United States Patent 3795252

A whirling horizontal disc receives bulk coins of random denomination, near its center, and centrifugal force causes the coins to slide outwardly on the disc. A stationary shear ring lets only a single layer of coins move under it into the entrance ends of radial channels on the disc where they are arrested against an annular barrier shoulder. A single stationary cam adjacent the shoulder lifts an edge of only one coin in each channel entrance to clear the shoulder and permits only one coin to enter each channel by centrifugal force at each revolution of the disc. The channels define outwardly tapered coin paths so that the coins will be stopped at radial positions determined by their diameter or denomination and they are then discharged at a fixed station where coins of the same denomination are counted and accumulated in a receiver until a predetermined number have been accumulated. A gate then deflects coins of that denomination to a second receiver and the counting process is repeated. Means are provided for preventing centrifugal and other forces acting on the coins at said shoulder to cause them to pile up upon each other.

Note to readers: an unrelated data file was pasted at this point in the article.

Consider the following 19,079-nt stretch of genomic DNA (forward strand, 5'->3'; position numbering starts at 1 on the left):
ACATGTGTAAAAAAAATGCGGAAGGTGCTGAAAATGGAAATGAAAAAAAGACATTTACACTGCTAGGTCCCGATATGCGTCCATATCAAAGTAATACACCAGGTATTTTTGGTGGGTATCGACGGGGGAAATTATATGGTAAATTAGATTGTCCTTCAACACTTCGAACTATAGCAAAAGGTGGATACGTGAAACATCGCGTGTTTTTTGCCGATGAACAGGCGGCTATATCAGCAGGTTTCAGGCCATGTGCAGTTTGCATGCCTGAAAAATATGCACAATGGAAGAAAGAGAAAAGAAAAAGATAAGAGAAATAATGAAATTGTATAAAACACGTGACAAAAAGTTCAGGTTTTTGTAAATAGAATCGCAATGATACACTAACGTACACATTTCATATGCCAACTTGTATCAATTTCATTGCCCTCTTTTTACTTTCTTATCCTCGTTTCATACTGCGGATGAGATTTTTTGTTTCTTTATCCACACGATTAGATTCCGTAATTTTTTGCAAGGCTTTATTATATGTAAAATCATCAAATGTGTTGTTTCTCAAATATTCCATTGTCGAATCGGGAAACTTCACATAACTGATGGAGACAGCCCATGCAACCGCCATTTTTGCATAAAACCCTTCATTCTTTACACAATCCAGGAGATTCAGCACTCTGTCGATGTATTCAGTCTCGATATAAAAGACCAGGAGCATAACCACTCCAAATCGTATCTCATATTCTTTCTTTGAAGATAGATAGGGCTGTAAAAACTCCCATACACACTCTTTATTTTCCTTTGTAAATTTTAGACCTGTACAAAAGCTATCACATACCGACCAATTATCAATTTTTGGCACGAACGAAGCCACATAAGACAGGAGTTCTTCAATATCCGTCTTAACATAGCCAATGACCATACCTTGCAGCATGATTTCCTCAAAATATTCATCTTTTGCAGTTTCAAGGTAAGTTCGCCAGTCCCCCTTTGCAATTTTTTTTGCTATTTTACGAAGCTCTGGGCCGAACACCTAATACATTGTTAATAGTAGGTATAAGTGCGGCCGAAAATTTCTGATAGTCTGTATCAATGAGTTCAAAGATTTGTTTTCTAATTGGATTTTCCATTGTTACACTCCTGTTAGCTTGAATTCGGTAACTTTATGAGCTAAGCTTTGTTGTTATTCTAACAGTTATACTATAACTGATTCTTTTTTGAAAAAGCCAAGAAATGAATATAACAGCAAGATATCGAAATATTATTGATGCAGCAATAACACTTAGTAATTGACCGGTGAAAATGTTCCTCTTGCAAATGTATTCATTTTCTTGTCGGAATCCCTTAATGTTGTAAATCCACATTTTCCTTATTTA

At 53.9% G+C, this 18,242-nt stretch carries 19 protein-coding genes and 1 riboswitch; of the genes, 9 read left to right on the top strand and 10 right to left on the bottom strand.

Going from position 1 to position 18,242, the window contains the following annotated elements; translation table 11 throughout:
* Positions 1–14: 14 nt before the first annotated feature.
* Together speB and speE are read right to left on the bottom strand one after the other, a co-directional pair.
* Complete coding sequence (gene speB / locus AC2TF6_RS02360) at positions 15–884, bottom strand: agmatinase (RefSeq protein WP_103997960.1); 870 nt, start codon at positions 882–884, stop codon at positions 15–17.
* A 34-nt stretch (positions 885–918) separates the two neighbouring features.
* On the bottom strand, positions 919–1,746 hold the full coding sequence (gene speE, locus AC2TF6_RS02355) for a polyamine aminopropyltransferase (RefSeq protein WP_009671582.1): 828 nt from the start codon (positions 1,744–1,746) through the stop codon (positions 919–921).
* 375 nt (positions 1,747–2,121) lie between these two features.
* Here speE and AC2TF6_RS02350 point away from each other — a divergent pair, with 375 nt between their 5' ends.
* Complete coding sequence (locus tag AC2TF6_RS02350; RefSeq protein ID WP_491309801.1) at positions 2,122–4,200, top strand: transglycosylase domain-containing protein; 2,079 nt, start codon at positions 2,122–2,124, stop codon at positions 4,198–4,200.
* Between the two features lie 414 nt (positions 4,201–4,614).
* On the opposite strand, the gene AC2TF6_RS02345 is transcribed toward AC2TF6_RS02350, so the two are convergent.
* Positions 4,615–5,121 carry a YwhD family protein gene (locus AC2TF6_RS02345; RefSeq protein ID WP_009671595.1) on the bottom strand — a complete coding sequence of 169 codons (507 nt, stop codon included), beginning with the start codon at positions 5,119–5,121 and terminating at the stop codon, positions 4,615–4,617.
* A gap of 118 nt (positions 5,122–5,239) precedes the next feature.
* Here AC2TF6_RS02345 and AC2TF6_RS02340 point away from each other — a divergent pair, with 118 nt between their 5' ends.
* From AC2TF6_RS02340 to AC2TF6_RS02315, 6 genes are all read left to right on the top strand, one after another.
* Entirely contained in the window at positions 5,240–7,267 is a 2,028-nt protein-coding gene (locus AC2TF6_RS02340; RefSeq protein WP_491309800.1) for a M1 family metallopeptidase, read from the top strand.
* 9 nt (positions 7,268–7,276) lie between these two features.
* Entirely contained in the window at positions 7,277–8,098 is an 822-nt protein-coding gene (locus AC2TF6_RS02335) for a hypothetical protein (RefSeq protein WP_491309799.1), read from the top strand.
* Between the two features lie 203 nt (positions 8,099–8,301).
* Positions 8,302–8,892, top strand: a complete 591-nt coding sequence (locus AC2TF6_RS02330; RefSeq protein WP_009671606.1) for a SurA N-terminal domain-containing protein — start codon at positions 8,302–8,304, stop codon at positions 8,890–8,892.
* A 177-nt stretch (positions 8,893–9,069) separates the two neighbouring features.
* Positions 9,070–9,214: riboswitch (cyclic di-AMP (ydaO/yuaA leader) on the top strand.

Application Number:
Publication Date:
Filing Date:
Primary Class:
Other Classes:
International Classes:
G07D3/02; (IPC1-7): G07D3/06
Field of Search:
133/3,3A 209
View Patent Images:
US Patent References:
2109658Coin sorting machine1938-03-01Zierick
1979659Coin sorting machine1934-11-06Zierick

Primary Examiner:
Tollberg, Stanley H.
Attorney, Agent or Firm:
Bacon & Thomas
I claim

1. A centrifugal coin sorting machine comprising:

2. A machine as defined in claim 1 wherein said directing means comprises a generally circular hopper having a discharge opening substantially concentric to said axis and a generally conical deflector mounted centrally on said disc with its apex directly upwardly into said discharge opening.

3. A centrifugal coin sorting machine comprising:

4. A centrifugal coin sorting machine comprising:

5. A machine as defined in claim 4 wherein said transfer means comprises barrier means having an annular inwardly facing shoulder extending upwardly above the upper surface of the central portion of said disc, defining the boundary between said outer annular potion and said central portion of said disc, whereby said barrier means arrests outward movement of coins on said central portion of said disc; and at least one stationary cam adjacent said barrier means, on the inner side thereof, and arranged to engage and lift the outer edge of a coin bearing against said shoulder, as said disc rotates, to an elevation above said shoulder so that centrifugal force causes said coin to move over said barrier to said outer annular portion of said disc and thus transfer coins at said cam to said outer annular portion in single coin sequence.